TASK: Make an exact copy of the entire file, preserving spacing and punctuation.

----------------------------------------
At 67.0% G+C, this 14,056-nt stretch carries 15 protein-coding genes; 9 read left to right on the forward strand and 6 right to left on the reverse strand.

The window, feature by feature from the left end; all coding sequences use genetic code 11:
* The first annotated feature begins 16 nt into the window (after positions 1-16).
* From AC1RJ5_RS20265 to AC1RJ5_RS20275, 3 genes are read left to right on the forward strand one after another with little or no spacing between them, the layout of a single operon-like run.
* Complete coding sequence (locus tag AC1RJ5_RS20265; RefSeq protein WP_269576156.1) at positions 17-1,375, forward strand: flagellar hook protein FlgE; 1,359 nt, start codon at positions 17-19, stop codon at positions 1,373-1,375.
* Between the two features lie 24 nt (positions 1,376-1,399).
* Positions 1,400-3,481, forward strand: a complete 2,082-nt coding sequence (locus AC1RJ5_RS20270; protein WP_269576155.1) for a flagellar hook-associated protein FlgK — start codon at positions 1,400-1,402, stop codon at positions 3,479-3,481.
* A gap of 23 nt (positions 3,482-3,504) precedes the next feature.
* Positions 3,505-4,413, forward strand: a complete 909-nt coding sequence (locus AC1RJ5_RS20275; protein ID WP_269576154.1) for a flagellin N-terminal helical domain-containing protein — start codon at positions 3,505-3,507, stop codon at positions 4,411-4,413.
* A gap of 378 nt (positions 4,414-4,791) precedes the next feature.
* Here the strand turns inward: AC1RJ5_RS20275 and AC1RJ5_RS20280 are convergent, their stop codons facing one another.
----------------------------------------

At 67.0% G+C, this 14,056-nt stretch carries 15 protein-coding genes; 9 read left to right on the forward strand and 6 right to left on the reverse strand.

The window, feature by feature from the left end; all coding sequences use genetic code 11:
* The first annotated feature begins 16 nt into the window (after positions 1-16).
* From AC1RJ5_RS20265 to AC1RJ5_RS20275, 3 genes are read left to right on the forward strand one after another with little or no spacing between them, the layout of a single operon-like run.
* Complete coding sequence (locus tag AC1RJ5_RS20265; RefSeq protein WP_269576156.1) at positions 17-1,375, forward strand: flagellar hook protein FlgE; 1,359 nt, start codon at positions 17-19, stop codon at positions 1,373-1,375.
* Between the two features lie 24 nt (positions 1,376-1,399).
* Positions 1,400-3,481, forward strand: a complete 2,082-nt coding sequence (locus AC1RJ5_RS20270; protein WP_269576155.1) for a flagellar hook-associated protein FlgK — start codon at positions 1,400-1,402, stop codon at positions 3,479-3,481.
* A gap of 23 nt (positions 3,482-3,504) precedes the next feature.
* Positions 3,505-4,413, forward strand: a complete 909-nt coding sequence (locus AC1RJ5_RS20275; protein ID WP_269576154.1) for a flagellin N-terminal helical domain-containing protein — start codon at positions 3,505-3,507, stop codon at positions 4,411-4,413.
* A gap of 378 nt (positions 4,414-4,791) precedes the next feature.
* Here the strand turns inward: AC1RJ5_RS20275 and AC1RJ5_RS20280 are convergent, their stop codons facing one another.